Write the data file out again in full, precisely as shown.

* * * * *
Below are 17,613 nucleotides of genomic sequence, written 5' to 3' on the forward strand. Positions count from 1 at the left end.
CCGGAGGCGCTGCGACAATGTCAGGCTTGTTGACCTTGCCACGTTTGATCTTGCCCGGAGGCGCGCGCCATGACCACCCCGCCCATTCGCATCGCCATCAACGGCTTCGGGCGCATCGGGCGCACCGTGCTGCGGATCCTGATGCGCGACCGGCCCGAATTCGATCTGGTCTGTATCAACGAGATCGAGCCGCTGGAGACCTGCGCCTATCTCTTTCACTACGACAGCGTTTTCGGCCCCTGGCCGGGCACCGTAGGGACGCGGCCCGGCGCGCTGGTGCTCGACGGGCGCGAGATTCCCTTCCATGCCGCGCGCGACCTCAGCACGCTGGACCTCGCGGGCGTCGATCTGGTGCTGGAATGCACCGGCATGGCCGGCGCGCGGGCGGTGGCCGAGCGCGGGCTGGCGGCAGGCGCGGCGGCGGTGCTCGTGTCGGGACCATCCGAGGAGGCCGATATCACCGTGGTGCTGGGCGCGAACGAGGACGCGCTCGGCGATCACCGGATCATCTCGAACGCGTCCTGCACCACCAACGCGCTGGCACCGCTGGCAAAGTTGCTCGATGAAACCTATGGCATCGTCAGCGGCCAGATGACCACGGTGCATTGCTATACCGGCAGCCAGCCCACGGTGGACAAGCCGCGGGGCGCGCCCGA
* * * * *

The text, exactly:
Below are 17,613 nucleotides of genomic sequence, written 5' to 3' on the forward strand. Positions count from 1 at the left end.
CCGGAGGCGCTGCGACAATGTCAGGCTTGTTGACCTTGCCACGTTTGATCTTGCCCGGAGGCGCGCGCCATGACCACCCCGCCCATTCGCATCGCCATCAACGGCTTCGGGCGCATCGGGCGCACCGTGCTGCGGATCCTGATGCGCGACCGGCCCGAATTCGATCTGGTCTGTATCAACGAGATCGAGCCGCTGGAGACCTGCGCCTATCTCTTTCACTACGACAGCGTTTTCGGCCCCTGGCCGGGCACCGTAGGGACGCGGCCCGGCGCGCTGGTGCTCGACGGGCGCGAGATTCCCTTCCATGCCGCGCGCGACCTCAGCACGCTGGACCTCGCGGGCGTCGATCTGGTGCTGGAATGCACCGGCATGGCCGGCGCGCGGGCGGTGGCCGAGCGCGGGCTGGCGGCAGGCGCGGCGGCGGTGCTCGTGTCGGGACCATCCGAGGAGGCCGATATCACCGTGGTGCTGGGCGCGAACGAGGACGCGCTCGGCGATCACCGGATCATCTCGAACGCGTCCTGCACCACCAACGCGCTGGCACCGCTGGCAAAGTTGCTCGATGAAACCTATGGCATCGTCAGCGGCCAGATGACCACGGTGCATTGCTATACCGGCAGCCAGCCCACGGTGGACAAGCCGCGGGGCGCGCCCGA